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In 2018 we began working with the Young Contemporaries, an autonomous group of young people (ages 16-25) who meet at the Whitworth Art Gallery in Manchester on a weekly basis. Over a period of several months, our research team worked with the Young Contemporaries to develop a series of experimental propositions for sensing atmospheric shifts and suspensions of time within William Kentridge’s major exhibition Thick Time. Weaving together re-imagined histories of colonialism with the philosophy of art, cinema, science, and technology, Thick Time provided us with a rich environment of ’timescapes’ for developing sensory and creative experimentations with young people. Each of Kentridge’s installations comprised a distinctive multi-sensory ecosystem, combining multi-channel sound, film, animation, sculptural, choreographic, and architectural components to condition a singular atmospheric experience in each space.
We worked with the Young Contemporaries to develop a series of creative techniques for sensing the affective atmospheres of the gallery. These technique led to an exhibition in the Whitworth's Great Hall titled 'Remixing Thick Time' which we co-produced with young people.
(1) The haptic eye explored vision as a sensation that touches and intersects with the world’s movement in intimate ways. We used hand-held and chest-mounted video-cameras as drawing tools for physically performing the movement of Kentridge’s art-media machines. This led to an exploration of the ‘missing half-second’ between bodily sensation and conscious perception, which provoked us to cut the videos into still images at half-second intervals. The still images were printed, drawn onto transparent paper, photographed using a light board, and re-assembled in layers to form of a multi-layered and ghostly animation.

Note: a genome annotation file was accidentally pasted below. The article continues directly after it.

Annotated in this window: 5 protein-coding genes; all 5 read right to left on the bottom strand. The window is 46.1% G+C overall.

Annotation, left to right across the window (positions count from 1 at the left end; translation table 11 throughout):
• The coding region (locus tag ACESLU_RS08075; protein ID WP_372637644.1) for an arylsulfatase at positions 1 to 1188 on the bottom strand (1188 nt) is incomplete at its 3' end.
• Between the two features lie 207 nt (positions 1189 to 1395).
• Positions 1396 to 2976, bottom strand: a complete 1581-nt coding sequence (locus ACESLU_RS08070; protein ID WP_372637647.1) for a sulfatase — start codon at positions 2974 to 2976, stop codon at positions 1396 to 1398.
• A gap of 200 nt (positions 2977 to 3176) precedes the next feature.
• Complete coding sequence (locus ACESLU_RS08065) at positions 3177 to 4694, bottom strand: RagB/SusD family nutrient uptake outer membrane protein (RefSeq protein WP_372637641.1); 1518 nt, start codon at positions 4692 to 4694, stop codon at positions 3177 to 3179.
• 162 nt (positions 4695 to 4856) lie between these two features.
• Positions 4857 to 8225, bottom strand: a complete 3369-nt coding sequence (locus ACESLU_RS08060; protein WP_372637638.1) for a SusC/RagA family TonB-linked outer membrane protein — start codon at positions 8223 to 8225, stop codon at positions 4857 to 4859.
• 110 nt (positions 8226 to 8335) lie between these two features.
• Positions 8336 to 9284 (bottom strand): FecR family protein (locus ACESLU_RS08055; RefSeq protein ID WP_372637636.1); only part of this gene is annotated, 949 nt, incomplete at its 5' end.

(2) The sensing body explored the use of wearable biosensors to record changes in electro-dermal activity, relayed via Bluetooth to a laptop. Young people moved together through the exhibition rooms while simultaneously watching the graphical rendering of five biometric responses in different color codes on the computer screen. Later these devices were installed in the Whitworth as part of a ‘concept activation’ game which further explored the relationships between concepts, affects, and pre-cognitive sensations of time.
(3) Sounding time, in which binaural headphones were plugged into a audio-recorder and worn as young people circulated through the gallery space, multiplying and magnifying the tonalities and sonic atmospheres. These recordings were sampled and ‘remixed’ live in the Whitworth using an electronic drum machine often utilised for hip hop beat production.
(4) Fugitive whispers, which involved the reading of philosophical and poetic texts which engaged with the atmospheric sensation of time. This evolved into an exploration of the technique of whispering as an alternative to vocal projection and clarity. We selected particular places in the gallery, huddling in a small group, and then read aloud, in a whisper, poetic texts about sensation and time. These whispers were recorded and later wired into small containers evocative of travel and departure, themselves installed within a dark inflatable dome of silence within the gallery.
Liz de Freitas (Biosocial Lab, MMU)
David Rousell (Biosocial Lab, MMU)
Laura Trafi-Prats (Biosocial Lab, MMU)
LRiikka Hohti (Biosocial Lab, MMU)
Sally Thellwell (Whitworth Gallery)
Whitworth Young Contemporaries (ages 16-25)
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